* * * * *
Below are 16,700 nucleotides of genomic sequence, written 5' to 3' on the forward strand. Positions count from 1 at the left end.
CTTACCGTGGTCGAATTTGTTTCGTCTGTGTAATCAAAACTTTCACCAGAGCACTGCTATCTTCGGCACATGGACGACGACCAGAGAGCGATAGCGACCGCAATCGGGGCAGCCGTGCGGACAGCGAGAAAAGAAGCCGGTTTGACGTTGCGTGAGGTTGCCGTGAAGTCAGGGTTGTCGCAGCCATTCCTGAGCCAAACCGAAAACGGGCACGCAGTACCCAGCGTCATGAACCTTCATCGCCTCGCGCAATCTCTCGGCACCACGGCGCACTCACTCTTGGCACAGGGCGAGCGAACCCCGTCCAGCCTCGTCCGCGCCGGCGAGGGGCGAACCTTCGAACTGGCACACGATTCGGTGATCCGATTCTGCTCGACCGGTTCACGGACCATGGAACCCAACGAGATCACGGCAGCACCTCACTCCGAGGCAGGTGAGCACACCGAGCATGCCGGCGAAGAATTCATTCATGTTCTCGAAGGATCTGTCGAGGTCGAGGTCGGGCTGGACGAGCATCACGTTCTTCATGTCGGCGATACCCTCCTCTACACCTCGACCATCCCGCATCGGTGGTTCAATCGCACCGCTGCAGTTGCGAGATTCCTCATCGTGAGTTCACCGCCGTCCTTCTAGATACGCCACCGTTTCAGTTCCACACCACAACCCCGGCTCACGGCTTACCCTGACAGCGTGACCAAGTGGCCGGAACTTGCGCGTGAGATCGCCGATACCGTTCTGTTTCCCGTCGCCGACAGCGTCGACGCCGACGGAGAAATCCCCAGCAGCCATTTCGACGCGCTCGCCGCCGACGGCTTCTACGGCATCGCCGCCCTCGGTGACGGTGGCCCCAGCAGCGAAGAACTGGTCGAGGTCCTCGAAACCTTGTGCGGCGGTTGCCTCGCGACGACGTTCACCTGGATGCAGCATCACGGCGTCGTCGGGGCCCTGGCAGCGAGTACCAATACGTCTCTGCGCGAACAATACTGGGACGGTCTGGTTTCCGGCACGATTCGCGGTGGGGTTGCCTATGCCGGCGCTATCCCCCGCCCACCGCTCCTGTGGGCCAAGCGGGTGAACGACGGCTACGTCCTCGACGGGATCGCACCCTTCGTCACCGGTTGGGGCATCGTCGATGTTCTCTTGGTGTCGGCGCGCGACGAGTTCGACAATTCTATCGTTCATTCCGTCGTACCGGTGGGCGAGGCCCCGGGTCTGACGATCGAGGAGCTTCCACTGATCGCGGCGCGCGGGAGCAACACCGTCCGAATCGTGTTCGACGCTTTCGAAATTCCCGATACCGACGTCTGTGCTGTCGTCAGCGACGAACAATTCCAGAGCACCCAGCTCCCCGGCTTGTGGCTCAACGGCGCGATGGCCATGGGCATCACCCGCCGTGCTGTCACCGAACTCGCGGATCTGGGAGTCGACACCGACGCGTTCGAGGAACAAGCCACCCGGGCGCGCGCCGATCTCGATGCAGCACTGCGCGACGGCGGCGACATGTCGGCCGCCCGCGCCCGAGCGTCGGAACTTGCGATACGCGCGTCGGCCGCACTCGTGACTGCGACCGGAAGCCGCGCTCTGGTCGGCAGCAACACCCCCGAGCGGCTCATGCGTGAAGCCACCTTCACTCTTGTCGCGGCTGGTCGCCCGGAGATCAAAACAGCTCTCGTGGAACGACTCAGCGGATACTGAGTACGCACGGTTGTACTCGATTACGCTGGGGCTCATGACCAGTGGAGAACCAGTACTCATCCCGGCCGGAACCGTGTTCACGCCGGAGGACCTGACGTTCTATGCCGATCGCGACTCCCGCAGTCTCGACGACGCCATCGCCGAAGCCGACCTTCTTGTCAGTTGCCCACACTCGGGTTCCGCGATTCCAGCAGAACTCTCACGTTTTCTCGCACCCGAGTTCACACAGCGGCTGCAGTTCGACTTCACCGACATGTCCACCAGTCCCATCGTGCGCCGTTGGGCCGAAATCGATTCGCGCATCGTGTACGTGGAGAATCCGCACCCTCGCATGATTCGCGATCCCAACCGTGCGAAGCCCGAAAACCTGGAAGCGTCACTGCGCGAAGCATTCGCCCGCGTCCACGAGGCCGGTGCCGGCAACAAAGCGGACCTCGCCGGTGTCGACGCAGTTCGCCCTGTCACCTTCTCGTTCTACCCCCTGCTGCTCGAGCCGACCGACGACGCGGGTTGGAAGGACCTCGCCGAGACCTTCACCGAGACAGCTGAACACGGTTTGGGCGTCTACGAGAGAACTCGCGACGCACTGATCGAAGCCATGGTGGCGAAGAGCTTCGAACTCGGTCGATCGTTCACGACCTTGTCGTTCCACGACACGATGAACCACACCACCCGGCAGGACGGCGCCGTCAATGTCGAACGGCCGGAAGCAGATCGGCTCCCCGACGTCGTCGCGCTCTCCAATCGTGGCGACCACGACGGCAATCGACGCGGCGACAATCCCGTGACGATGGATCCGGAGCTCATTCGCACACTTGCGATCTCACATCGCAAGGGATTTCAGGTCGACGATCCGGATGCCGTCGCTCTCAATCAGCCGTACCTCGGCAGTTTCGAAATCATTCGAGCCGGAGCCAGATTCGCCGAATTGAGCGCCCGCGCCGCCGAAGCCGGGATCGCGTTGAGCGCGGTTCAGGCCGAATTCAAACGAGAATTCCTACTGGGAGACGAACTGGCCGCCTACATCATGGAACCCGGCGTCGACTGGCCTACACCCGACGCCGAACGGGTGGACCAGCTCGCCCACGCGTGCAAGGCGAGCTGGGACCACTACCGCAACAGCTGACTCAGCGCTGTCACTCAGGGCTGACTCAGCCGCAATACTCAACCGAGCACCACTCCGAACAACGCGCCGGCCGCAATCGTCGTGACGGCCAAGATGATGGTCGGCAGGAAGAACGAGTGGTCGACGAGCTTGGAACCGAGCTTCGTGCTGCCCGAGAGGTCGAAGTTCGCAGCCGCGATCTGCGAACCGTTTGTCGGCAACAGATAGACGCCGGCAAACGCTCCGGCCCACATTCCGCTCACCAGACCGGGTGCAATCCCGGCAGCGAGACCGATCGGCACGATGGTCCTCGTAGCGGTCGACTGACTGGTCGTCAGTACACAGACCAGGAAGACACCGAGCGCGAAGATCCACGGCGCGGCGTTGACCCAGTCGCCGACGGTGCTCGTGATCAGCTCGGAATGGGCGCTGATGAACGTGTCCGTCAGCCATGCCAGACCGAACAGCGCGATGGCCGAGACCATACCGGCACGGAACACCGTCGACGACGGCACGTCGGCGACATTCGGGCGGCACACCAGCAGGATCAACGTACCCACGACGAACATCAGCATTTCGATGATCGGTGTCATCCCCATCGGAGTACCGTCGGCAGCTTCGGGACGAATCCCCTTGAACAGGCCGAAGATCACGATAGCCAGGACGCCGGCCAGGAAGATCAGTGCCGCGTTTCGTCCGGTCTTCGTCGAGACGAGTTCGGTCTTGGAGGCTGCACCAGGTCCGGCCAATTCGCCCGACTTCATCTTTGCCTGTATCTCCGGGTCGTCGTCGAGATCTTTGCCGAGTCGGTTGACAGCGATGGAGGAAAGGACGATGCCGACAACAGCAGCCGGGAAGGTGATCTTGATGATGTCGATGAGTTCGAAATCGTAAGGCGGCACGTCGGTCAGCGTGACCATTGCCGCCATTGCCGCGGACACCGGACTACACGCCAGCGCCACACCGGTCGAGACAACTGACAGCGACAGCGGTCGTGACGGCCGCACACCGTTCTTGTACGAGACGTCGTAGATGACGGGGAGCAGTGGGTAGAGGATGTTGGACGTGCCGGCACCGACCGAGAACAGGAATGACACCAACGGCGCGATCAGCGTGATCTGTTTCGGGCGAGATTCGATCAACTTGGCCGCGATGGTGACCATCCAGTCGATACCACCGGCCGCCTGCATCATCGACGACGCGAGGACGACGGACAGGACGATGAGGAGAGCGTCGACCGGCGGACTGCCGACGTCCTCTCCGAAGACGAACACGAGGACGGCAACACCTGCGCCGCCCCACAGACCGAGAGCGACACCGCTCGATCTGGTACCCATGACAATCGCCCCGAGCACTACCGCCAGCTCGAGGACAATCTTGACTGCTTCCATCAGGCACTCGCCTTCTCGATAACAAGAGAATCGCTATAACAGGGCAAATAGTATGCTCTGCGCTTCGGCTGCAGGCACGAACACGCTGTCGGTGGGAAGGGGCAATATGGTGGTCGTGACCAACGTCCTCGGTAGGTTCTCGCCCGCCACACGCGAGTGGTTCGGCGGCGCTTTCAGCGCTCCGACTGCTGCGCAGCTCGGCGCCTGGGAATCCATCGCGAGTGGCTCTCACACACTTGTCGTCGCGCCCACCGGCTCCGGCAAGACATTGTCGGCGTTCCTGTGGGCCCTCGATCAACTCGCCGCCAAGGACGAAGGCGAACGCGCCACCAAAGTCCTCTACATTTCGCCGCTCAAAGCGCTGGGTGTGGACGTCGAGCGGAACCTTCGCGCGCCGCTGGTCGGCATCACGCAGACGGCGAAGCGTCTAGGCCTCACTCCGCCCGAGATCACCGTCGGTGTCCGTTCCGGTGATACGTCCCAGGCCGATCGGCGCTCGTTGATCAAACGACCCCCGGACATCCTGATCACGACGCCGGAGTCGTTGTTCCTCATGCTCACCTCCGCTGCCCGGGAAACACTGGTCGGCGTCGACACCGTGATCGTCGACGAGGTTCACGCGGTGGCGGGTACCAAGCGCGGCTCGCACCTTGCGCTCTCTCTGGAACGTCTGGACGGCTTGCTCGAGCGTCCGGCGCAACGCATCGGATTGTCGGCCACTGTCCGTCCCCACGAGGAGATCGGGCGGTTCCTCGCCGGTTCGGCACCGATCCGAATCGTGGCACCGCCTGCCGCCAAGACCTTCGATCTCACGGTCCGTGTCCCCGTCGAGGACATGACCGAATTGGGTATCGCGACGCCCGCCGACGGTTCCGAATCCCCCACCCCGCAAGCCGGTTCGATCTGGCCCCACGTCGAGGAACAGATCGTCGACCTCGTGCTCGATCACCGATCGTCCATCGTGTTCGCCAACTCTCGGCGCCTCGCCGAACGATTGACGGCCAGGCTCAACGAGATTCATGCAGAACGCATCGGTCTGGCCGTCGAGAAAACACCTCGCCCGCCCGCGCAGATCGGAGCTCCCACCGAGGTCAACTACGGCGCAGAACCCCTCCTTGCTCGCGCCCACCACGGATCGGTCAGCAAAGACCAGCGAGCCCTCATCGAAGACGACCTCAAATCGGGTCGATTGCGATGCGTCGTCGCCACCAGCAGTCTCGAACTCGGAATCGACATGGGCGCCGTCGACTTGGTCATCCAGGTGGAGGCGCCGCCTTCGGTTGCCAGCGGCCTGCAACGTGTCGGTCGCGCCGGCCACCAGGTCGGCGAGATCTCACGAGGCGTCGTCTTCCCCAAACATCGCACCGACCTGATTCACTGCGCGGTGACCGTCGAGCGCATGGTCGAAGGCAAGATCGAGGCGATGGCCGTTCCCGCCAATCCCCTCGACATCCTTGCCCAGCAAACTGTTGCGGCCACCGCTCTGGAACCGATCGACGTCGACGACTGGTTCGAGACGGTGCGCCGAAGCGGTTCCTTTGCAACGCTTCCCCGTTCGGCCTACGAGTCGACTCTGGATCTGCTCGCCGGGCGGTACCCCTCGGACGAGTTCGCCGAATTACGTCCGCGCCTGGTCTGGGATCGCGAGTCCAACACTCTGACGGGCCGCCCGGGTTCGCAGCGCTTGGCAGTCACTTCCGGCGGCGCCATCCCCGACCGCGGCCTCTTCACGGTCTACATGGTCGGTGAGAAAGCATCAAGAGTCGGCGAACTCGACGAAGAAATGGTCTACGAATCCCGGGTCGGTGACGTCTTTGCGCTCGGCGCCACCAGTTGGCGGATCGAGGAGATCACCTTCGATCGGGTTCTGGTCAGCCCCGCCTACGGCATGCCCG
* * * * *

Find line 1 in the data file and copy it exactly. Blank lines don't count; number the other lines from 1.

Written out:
Below are 16,700 nucleotides of genomic sequence, written 5' to 3' on the forward strand. Positions count from 1 at the left end.